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STONY BROOK — A former student of SUNY Stony Brook says she was the victim of repeated sexual harassment and inappropriate behavior by a professor.

Erin Mosier, 24, is suing the university and Lawrence Frohman alleging, “Frohman began a campaign of demeaning and degrading sex discrimination,” “both private statements made during office hours and public humiliation during class.”

PIX11 obtained a copy of the complaint which also states Stony Brook “took no action to stop it and failed to adequately respond to or investigate Mosier’s complaint.”

“It was always putting me down in a negative way especially about my looks or being a woman,” Mosier tells PIX11. “Then they started turning into more sexual comments and just really inappropriate, uncomfortable comments.”

She says the remarks started within weeks of starting her first class with Frohman in the fall of 2015. He was also the advisor of the social studies secondary education teaching program she was enrolled in.

“I’m learning to be a teacher from a man who treats his students like this I couldn’t sit through it anymore I had to make a change,” said Mosier. “I also wanted to make sure it didn’t happen to another female.”

Mosier says the comments became so overt, other students in class began to take notice. “There were some other students that started standing up for me or after class and said ‘did he really say that to you and is this really going on.’

The complaint states Frohman made remarks such as: “You will only get positions in life if you use your body,” “All women should use their mouth for men’s pleasure,” and “Women have no right being in the workplace.”

Mosier says when she got the courage to report Frohman, she first went to one of his direct superiors, Professor Paul Gootenberg, chair of the History Department, where Frohman was a professor.

“The second I went into his office he said to me, ‘what did he do now, you’re about the 5th person in the past few weeks I have a complaint from,’” said Mosier. “He said to me was, ‘what was your appearance and action in class to be treated like this?’”

Brian Heller, Mosier’s attorney, said: “This organization that prides itself on creating an inclusive education environment and providing avenues for complaint seemed completely unequipped to handle what happened to Erin to take action.”

Heller says SUNY needs to be held as much accountable as Frohman.

“Instead of taking action and doing something, [Stony Brook] really sat on it and did nothing. She struggled to complete this program, it left her dangling and completely helpless to the point where she really had to stand on her own to try to find a way to finish this program that she so desperately wanted to complete,” said Heller.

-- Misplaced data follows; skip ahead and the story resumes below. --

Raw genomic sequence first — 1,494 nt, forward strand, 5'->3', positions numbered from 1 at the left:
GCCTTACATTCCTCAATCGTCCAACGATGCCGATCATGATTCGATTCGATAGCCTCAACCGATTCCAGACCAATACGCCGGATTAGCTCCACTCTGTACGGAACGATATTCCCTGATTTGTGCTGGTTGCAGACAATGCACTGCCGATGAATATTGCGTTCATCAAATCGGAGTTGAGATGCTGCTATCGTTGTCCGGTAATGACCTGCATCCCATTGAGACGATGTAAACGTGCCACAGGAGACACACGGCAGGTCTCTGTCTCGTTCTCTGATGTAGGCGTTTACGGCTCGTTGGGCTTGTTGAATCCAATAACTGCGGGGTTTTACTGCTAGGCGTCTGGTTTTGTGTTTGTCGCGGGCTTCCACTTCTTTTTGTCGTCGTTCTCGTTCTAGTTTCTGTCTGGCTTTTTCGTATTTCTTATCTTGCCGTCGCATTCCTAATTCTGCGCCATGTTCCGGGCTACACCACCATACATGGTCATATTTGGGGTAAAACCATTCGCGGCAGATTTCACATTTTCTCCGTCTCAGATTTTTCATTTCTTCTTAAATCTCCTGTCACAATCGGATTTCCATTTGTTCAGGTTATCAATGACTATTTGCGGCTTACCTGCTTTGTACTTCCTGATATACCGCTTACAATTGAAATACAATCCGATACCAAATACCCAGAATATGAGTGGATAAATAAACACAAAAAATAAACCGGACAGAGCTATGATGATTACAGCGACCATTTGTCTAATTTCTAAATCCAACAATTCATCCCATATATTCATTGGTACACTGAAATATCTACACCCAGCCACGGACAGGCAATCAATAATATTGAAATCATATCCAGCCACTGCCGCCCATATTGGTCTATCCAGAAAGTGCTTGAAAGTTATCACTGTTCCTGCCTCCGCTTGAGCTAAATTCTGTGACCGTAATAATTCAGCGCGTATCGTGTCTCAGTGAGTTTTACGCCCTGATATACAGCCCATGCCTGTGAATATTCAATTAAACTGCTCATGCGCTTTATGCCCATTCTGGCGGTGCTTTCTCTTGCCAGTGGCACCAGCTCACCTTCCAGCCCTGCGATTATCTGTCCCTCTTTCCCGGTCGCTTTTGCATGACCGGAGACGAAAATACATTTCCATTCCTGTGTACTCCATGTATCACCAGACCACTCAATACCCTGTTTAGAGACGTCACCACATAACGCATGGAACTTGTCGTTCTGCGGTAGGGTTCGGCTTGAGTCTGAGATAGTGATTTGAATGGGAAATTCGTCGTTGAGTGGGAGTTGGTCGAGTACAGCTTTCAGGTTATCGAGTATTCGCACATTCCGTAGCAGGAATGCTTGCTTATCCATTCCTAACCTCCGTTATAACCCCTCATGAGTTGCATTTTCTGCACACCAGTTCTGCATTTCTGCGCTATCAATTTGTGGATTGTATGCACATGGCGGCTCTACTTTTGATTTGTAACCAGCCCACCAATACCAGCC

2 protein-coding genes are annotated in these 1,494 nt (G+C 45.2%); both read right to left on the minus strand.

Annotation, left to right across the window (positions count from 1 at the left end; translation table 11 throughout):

Mosier said she began to feel unsafe on campus and did what she could to avoid Mosier.

“I was always looking around; I never felt safe on campus,” said Mosier. “I would have to have friends walk me from class to class because he would sometimes follow me around. I was not healthy emotionally, physically.”

Her parents, Ed and Deirdre Mosier, also began to notice a change in their daughter.

“There were things she couldn’t tell me she was too embarrassed,” said Deirdre Mosier. “We were all being affected. We were trying to support her and you’re trying to have life go on as it should. I didn’t realize how life as it should is being chipped away and chipped away and chipped away.”

Said Ed Mosier: “Erin is very outgoing but during the school year she was just coming home not going out and she seriously considered just dropping out.”

He continued: “We did contact on-campus security to see if they could provide some security and their basic response was they couldn’t.”

The family says they think Stony Brook let them down.

Mosier said that by her senior year, she was unable to take the harassment any longer. She contacted the Department of Education to report a Title IX violation and says she still has not gotten a direct resolution.

SUNY has also not said whether they’ve taken any disciplinary action against Frohman. “There’s no clue as to if he’ll still be teaching or if any action will be taken against him,” said Heller.

PIX11  reached out to Stony Brook for a statement and the status of Frohman’s employment. Stony Brook’s media relations department directed us to the Central Communications Office for SUNY. We did that, but have not heard back.

Mosier ultimately left to finish her degree at SUNY Westbury, when school officials at Westbury allowed her to cross-register. This fall, she plans on starting her masters program at Queens College.

Right now, her attorney says there is no set amount for compensatory and monetary damages. Mosier says she is seeking something far more important, to help other young women.

“There was a point where I didn’t know how I was going to get through this but I now know that I did and I still have battles that I have to overcome because of this, but just to give other people hope who’ve gone through this that you can get through this,” said Mosier. “If I can stop this professor from hurting another female student and let her know there is a light at the end of the tunnel when you get through all this.”